As well as extensive, people-focused experience, I have a love of governance and an interest in regulation and the law. I hope to bring a different perspective to the Board, based upon my work and life experiences.
The Board has a busy schedule and lots to achieve this year, but at the heart of its work is a focus on keeping the public safe, good governance and fairness.
Equality, human rights, all things governance, reading, Barney and Julia my dogs, Toby and Rosie my ponies, and the Bellarine Peninsula.
Ahpra and the National Boards recognise that registered health practitioners have led the remarkable public health response to the COVID-19 pandemic in Australia and commend them for their sustained efforts.
National Boards expect all health practitioners to facilitate access to care regardless of someone’s vaccination status. People cannot be denied care if steps can be taken to keep the person, health practitioners and their staff safe.
Good practice involves keeping health practitioners, staff and patients safe. Some practitioners may be considering how best to do this while also facilitating access to care in the current COVID-19 environment.
Ahpra and the National Boards have developed guidance to help support good practice in this context. The guidance reinforces existing codes and guidelines and other publicly available information and does not introduce new or different requirements for practitioners.
National Boards expect practitioners to first comply with public health orders in their state or territory. The principle of safely facilitating access to care should then guide decisions about treating people in a COVID-19 environment.
Recently, there’s been some discussion about protected titles and how they work to protect the public. Ahpra and the National Boards provide the following guidance to help inform the discussion.
In Australia, the titles of registered health professions are 'protected' by law. This is important because they can act as a sort of shorthand for patients and consumers. When someone uses a protected title – for example, ‘osteopath' – you can expect that person is appropriately trained and qualified in that profession, registered, and that they are expected to meet safe and professional standards of practice.
The protected titles under the National Law can be accessed on the bottom of Ahpra’s FAQs page. Examples of when a protected title has been unlawfully used and the outcomes can be found on the Court and tribunal decisions page.
Health Ministers have recently consulted on whether ‘surgeon’ should be a protected title under the National Law, and in what specialties it should apply, or if other changes should be made to help the public better understand the qualifications of medical practitioners. For more information on the consultation, visit the Engage Victoria website.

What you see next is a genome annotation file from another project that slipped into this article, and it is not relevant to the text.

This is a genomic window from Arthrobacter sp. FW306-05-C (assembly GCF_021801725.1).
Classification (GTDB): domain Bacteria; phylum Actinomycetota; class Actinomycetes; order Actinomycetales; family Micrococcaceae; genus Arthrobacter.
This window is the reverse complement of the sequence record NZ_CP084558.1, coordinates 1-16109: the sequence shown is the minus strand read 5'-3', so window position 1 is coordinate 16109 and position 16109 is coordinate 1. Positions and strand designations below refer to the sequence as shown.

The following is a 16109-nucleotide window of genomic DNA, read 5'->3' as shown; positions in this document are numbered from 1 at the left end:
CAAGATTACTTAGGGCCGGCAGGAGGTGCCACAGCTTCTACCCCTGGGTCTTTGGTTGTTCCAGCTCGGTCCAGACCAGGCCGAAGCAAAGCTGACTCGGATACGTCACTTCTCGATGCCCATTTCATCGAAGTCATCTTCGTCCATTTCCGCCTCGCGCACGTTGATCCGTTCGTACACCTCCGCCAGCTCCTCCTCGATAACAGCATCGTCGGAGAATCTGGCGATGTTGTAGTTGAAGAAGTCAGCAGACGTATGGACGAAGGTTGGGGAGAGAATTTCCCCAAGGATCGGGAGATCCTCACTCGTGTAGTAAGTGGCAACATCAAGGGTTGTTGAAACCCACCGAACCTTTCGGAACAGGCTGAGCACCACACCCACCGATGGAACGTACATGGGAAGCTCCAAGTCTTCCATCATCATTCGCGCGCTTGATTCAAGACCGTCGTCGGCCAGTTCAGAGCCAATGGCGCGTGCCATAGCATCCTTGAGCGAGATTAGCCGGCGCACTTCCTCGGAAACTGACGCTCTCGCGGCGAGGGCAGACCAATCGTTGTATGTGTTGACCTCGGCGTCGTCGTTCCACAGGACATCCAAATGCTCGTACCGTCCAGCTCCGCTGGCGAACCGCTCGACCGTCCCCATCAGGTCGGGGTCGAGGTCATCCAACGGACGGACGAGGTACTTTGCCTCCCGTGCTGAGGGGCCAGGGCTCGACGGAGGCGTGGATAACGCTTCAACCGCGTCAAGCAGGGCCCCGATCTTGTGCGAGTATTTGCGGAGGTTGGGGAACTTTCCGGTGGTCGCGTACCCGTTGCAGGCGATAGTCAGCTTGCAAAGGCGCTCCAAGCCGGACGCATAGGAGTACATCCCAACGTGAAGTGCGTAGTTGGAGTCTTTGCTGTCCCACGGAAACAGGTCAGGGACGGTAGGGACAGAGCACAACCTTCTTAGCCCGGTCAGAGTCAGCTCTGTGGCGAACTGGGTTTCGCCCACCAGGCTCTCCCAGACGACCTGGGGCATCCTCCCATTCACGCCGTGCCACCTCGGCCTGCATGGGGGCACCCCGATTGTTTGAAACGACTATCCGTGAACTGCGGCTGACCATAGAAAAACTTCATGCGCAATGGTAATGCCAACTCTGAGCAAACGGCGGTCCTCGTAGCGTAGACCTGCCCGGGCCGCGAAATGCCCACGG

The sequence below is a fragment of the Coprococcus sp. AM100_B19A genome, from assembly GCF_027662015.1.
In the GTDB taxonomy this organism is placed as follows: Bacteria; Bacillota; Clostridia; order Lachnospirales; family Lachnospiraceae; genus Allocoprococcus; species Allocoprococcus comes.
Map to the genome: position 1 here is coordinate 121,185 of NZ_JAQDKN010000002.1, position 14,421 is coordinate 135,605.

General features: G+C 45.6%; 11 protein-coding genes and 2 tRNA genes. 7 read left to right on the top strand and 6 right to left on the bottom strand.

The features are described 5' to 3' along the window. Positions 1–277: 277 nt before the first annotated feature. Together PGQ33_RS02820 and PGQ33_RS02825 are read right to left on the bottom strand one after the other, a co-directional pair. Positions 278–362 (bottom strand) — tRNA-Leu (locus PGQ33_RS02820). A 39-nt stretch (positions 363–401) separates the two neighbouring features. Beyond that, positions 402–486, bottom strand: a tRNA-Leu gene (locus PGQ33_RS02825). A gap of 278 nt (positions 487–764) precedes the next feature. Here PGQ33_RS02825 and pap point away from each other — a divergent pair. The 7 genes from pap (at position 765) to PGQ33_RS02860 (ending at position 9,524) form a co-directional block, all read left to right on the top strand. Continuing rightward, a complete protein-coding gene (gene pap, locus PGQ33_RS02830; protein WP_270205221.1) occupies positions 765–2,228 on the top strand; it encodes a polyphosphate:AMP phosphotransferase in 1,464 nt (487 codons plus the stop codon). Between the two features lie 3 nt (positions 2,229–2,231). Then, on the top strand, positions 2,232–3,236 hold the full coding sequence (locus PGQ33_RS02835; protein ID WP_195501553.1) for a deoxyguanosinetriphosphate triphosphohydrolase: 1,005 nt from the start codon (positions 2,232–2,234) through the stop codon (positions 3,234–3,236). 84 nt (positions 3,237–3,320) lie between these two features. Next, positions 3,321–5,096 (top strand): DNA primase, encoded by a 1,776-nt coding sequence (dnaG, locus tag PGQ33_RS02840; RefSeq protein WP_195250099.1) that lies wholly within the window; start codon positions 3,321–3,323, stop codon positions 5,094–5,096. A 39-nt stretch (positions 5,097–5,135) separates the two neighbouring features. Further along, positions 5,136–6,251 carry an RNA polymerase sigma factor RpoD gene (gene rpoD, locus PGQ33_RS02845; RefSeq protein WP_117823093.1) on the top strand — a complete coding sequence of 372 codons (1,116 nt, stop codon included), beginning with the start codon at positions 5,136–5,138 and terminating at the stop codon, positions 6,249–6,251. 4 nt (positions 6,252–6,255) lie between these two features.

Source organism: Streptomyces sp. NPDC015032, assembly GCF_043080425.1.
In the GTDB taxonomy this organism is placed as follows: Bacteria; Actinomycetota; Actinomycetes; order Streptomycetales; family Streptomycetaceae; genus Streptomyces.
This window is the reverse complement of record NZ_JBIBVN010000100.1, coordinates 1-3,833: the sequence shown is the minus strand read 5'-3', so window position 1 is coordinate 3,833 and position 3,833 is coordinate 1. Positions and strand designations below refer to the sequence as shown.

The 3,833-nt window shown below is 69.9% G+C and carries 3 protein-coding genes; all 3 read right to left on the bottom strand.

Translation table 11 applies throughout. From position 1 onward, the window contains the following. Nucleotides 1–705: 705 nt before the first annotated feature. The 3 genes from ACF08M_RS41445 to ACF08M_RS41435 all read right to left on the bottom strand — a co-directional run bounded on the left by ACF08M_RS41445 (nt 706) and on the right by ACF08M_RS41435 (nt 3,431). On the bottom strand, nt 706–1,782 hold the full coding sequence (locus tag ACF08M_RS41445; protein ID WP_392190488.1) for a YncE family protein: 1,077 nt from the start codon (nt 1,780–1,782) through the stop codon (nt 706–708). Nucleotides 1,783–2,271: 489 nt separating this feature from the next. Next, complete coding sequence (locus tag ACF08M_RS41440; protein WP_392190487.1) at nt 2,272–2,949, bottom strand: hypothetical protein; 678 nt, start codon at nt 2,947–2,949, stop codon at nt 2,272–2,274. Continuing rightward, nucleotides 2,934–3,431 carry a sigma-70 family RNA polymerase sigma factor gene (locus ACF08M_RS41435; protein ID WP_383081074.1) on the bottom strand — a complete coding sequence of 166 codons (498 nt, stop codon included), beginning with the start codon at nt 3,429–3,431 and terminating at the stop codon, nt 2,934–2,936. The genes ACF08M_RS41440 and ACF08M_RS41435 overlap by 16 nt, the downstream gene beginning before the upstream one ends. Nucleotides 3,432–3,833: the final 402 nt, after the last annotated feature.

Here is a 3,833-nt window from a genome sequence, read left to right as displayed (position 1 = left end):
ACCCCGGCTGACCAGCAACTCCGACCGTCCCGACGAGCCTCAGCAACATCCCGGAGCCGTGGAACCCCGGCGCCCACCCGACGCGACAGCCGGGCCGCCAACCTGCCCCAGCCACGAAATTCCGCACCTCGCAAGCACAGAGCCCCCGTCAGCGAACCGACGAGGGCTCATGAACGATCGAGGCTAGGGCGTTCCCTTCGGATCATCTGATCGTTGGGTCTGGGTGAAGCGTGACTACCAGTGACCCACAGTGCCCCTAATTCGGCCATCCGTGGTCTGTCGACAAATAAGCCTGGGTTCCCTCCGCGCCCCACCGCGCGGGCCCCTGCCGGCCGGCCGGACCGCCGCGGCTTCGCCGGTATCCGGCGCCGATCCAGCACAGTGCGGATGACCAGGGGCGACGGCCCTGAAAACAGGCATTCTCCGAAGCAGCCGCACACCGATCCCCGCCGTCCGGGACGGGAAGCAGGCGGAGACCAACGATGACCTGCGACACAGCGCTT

Read the news item for more details on this topic.
The Senate Community Affairs Reference Committee has tabled its report on the inquiry into the Administration of registration and notifications by Ahpra and related entities under the Health Practitioner Regulation National Law.
Ahpra actively engaged with the inquiry, with representatives of Ahpra, the Agency Management Committee and Community Advisory Council all appearing. There were public submissions and stakeholder appearances.
We will consider the recommendations directed to Ahpra and National Boards and contribute to the Australian Government response, as requested.
The report is available on the Inquiry web page.
Ahpra releases fortnightly episodes of the Taking care podcast, discussing current topics and the latest issues affecting safe healthcare in Australia. You can access these on the Ahpra website or listen and subscribe on Spotify, Apple Podcasts and by searching ‘Taking care’ in your podcast player. Recent episodes include:
A powerful and honest conversation about family violence and the role of health practitioners in helping survivors.
What is the best approach to support a practitioner’s professional practice to ensure patient safety? How do we regulate when honest errors occur in a workplace environment?
In this episode, we hear stories of people in LGBTIQA+ communities and their experiences and challenges accessing healthcare. They offer their advice for others experiencing the same and about what practitioners can do to better support these communities.
Dr Judy Tang, clinical neuropsychologist, and Dr Lee Cubis, clinical psychologist, speak about the changes, small and big, that health practitioners can make to provide safe care to LGBTIQA+ patients.